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  Global Views
Year of the Woman
Special Contribution
By Rebecca Elizabeth Johnson
Rep. Nancy Pelosi, the first female speaker of the House

This year has been hailed the "Year of the Golden Pig" in Korea. But maybe it should be the "Year of the Woman" for the rest of the world.

It is only the first month of 2007 and already we have seen an historic achievement, as Nancy Pelosi became the first female leader of the United States' House of Representatives. For scores of women and young girls across America, this is a major turning point. Pelosi has broken through the glass-ceiling of the one of the world's most powerful institutions.

Maybe this signifies something deeper about the world we live in today. A world where more women see themselves as heads of state and bring changes to how governments interact, how countries sustain relationships, and how broken relationships are fixed.

The countless wars, nuclear threats, terrorist attacks and fears have all had one thing in common. Men.

Men have been behind the scenes. A man and his ego. A man and his greed. A man and his desire for power. A man and his testosterone way of thinking with his hands; with his weapons; with his fire arms. Not with his head.

It is often said that Men are from Mars and Women are from Venus. Not true, for we are all from earth and live on earth together. But for centuries you would not have known it.

Slowly there have been advances with women taking leading roles. The UK had Margaret Thatcher for over a decade, Germany now has Angela Merkel, France could soon have Segolene Royal, and now the USA has Nancy Pelosi. Next year we might even have Hilary Clinton in the White House.

How different would life be then?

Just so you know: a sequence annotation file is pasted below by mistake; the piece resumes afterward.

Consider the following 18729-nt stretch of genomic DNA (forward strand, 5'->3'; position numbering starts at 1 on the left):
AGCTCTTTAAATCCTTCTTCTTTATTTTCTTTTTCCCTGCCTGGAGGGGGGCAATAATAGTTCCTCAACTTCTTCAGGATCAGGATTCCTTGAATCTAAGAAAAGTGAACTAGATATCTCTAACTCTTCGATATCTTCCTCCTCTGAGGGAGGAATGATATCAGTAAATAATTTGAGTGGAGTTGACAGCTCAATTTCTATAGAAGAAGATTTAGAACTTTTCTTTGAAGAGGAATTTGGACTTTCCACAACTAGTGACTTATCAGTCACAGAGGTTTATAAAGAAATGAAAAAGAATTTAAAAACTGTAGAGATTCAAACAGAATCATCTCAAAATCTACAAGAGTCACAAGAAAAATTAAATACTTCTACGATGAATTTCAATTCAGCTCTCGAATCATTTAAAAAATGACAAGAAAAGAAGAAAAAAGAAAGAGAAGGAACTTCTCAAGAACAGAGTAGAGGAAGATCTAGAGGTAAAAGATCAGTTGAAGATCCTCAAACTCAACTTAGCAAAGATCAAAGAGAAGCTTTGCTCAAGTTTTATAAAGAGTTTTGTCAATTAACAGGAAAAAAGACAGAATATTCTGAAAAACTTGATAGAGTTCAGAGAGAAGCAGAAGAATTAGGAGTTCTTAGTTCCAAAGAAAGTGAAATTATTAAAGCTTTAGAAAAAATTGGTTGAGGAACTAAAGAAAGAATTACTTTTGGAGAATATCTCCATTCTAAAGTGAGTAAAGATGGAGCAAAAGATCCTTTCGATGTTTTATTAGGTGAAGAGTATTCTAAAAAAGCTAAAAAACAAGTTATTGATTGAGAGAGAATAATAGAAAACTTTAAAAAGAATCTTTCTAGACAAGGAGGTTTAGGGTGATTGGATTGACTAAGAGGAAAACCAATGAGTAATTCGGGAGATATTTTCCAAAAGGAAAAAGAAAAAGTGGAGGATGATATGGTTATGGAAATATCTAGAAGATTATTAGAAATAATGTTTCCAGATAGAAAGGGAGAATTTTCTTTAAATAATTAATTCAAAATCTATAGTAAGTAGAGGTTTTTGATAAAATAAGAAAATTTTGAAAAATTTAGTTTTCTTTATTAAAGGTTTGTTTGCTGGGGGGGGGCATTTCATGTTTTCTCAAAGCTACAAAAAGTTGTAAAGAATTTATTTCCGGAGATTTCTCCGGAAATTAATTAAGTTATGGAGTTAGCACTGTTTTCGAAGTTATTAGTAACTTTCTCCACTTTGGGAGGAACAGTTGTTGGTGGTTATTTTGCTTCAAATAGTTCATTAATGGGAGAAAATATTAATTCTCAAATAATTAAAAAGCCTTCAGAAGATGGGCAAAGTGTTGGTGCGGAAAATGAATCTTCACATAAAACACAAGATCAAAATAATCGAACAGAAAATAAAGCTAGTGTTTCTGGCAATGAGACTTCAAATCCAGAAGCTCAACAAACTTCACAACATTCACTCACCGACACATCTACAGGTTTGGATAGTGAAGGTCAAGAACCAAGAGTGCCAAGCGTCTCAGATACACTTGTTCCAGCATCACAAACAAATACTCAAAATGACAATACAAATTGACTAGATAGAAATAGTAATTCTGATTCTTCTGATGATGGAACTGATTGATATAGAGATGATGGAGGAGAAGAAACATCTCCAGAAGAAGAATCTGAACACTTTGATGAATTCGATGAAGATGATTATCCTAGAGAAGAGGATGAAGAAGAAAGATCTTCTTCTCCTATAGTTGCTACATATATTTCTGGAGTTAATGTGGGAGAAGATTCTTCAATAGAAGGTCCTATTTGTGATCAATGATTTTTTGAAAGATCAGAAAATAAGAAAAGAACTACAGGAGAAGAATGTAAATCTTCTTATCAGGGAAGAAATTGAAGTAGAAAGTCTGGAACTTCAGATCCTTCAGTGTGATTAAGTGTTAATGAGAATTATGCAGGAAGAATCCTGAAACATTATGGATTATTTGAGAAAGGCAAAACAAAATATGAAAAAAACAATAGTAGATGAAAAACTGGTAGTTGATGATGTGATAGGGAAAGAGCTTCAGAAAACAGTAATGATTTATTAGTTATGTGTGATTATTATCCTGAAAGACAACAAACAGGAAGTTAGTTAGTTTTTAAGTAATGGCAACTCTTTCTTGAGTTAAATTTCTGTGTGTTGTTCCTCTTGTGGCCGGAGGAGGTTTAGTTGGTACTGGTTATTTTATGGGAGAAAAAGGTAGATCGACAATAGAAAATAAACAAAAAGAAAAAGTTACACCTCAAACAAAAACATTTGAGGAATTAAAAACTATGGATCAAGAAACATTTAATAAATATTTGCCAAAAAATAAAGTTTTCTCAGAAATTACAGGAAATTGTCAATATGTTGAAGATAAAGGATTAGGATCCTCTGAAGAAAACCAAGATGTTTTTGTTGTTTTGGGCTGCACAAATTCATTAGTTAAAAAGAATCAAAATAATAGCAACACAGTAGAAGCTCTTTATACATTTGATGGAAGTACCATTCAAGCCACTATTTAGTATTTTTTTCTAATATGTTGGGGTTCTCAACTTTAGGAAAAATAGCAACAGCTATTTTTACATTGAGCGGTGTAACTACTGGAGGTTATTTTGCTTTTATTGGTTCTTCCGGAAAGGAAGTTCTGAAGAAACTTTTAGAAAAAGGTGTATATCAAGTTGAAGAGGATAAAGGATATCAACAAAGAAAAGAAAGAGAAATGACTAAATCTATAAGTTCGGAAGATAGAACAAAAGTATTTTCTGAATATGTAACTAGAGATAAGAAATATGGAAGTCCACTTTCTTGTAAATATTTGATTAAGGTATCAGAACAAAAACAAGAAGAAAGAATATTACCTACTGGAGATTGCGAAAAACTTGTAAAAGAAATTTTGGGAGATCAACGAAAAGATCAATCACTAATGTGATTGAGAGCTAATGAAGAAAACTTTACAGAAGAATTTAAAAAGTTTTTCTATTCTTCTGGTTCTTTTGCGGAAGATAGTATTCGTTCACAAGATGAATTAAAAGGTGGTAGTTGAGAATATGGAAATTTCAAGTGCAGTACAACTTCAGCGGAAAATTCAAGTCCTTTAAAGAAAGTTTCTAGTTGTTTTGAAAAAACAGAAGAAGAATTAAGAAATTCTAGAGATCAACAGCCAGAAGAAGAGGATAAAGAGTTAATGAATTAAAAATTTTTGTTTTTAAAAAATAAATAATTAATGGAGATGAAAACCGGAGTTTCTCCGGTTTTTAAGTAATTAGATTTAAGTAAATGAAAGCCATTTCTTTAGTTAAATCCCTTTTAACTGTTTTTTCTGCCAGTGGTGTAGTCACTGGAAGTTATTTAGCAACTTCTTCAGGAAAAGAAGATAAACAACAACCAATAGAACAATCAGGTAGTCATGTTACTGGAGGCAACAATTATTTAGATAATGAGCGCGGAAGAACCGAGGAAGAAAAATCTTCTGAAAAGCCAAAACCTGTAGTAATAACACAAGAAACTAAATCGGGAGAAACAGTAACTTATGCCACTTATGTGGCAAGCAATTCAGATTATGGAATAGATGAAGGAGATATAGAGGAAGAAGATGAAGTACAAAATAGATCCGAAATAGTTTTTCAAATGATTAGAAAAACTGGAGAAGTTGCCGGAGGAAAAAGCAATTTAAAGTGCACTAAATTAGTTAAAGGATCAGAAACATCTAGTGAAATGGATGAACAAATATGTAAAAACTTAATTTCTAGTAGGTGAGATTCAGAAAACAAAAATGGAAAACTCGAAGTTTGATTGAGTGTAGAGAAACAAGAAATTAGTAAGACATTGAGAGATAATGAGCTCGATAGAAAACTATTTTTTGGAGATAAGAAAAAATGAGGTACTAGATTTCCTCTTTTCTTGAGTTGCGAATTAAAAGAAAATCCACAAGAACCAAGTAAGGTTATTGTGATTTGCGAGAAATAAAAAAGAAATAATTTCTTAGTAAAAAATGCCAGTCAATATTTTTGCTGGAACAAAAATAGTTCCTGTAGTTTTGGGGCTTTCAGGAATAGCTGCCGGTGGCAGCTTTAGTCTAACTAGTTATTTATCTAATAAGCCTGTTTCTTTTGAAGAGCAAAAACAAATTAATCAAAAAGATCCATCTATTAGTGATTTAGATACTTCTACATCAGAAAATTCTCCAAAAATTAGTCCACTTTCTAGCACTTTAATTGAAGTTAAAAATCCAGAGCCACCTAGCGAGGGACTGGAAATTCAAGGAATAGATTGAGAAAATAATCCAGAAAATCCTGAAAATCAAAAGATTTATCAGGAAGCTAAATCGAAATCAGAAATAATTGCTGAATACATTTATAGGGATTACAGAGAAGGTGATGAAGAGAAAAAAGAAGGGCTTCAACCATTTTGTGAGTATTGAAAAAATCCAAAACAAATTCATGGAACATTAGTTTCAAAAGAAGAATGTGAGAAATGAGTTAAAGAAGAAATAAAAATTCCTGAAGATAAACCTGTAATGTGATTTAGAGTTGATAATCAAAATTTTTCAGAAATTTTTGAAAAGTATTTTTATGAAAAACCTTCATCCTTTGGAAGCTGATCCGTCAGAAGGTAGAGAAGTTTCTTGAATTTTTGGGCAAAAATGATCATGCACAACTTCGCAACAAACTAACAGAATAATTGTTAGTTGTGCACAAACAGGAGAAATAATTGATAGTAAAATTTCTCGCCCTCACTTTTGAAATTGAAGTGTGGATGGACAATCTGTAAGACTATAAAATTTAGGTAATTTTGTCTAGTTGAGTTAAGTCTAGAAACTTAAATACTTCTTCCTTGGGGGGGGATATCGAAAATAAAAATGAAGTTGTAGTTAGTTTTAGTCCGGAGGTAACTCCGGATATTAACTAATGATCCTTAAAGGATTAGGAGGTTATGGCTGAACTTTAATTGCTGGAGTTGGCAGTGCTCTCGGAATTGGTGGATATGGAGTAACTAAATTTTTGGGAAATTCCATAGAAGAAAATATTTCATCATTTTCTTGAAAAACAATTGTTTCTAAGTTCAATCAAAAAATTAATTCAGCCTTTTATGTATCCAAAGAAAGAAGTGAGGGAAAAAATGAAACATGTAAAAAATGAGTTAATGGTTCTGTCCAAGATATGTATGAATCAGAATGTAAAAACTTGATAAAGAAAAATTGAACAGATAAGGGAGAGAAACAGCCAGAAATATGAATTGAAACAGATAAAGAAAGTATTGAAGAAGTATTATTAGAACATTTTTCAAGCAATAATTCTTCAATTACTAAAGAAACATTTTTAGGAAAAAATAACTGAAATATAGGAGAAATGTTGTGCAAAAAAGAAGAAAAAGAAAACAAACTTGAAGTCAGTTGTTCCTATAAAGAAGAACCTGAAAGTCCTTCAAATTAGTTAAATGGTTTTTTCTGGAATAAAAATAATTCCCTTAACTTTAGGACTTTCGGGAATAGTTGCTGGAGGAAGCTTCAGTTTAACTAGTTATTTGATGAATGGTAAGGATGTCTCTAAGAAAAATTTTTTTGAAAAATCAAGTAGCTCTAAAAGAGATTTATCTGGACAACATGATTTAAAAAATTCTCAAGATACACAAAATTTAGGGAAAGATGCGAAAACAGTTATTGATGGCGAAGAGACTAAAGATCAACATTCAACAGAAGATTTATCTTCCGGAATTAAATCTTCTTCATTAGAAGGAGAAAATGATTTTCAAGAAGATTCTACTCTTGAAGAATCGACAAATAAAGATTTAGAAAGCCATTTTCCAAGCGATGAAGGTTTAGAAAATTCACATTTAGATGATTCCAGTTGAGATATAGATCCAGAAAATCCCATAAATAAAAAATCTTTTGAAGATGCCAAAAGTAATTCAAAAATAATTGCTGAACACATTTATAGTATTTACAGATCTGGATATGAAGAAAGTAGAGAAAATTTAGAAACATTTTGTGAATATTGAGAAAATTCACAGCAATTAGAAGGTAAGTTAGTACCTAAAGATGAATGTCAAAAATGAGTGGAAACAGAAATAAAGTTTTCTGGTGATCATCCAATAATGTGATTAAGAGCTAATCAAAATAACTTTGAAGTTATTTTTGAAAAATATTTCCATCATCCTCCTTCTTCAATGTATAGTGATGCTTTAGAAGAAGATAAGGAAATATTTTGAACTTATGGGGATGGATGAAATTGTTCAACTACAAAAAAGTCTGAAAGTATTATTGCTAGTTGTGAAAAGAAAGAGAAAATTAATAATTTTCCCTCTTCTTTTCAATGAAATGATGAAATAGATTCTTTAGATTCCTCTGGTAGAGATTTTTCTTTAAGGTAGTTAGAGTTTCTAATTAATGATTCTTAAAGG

What these women would bring would be the art of negotiation; the ability to listen; sympathy but determination; an instinctive love for human nature; an intuition to protect and at the same time remain peaceful.

As world leaders have shown us over the past few years, there is now a trend to turn to violence, to react with guns, and to fixate on destruction. It seems that men have forgotten who and what they are leading. They have forgotten about the citizens that they are supposed to protect. Their countrymen and -women have become numbers and statistics, not faces and individual personalities.

Perhaps the world is ready for men to take time out in order to spend time with their children, with the next generation they brought into this world but seem so easily prepared to jeopardise, to extinguish, and to lose to terrorism and nuclear threat.

They seem to forget that for every war they start, for every bomb they detonate, and for every threat they make, it is their very own children at whom they point the gun.

A woman would not forget. A woman would put people first, not power.

Pelosi has made a historic leap. Now she needs to show that as easily as woman can break the ceiling, she can fix the brick-work.



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Ms. Rebecca Elizabeth Johnson, who serves as special contributor, is operating as an educator of English and freelance journalist in South Korea. She holds a post grad diploma in newspaper journalism from Harlow College, Essex, UK. She also studied American studies, world history, astrology at Keele University, and at Ball State University, Indiana, USA. Her hobbies includes playing the saxophone.

 

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